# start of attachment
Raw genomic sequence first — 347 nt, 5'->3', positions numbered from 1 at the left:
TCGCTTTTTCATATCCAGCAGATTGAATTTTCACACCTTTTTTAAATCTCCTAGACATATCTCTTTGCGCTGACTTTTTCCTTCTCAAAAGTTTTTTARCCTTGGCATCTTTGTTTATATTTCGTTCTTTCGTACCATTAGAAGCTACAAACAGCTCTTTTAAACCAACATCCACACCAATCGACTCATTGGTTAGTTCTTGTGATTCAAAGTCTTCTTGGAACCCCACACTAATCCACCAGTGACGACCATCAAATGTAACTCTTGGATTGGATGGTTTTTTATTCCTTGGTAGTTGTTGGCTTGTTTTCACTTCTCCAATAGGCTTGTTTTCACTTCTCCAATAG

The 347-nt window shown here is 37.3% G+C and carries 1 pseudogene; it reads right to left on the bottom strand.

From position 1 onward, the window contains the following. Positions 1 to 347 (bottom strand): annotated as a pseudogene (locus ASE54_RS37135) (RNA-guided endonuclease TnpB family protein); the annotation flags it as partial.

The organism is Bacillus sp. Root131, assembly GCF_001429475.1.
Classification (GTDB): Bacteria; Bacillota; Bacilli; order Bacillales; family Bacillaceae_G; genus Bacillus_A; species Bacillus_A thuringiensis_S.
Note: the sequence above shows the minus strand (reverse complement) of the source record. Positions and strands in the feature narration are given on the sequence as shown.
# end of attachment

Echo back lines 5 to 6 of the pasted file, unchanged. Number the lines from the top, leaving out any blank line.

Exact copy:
The organism is Bacillus sp. Root131, assembly GCF_001429475.1.
Classification (GTDB): Bacteria; Bacillota; Bacilli; order Bacillales; family Bacillaceae_G; genus Bacillus_A; species Bacillus_A thuringiensis_S.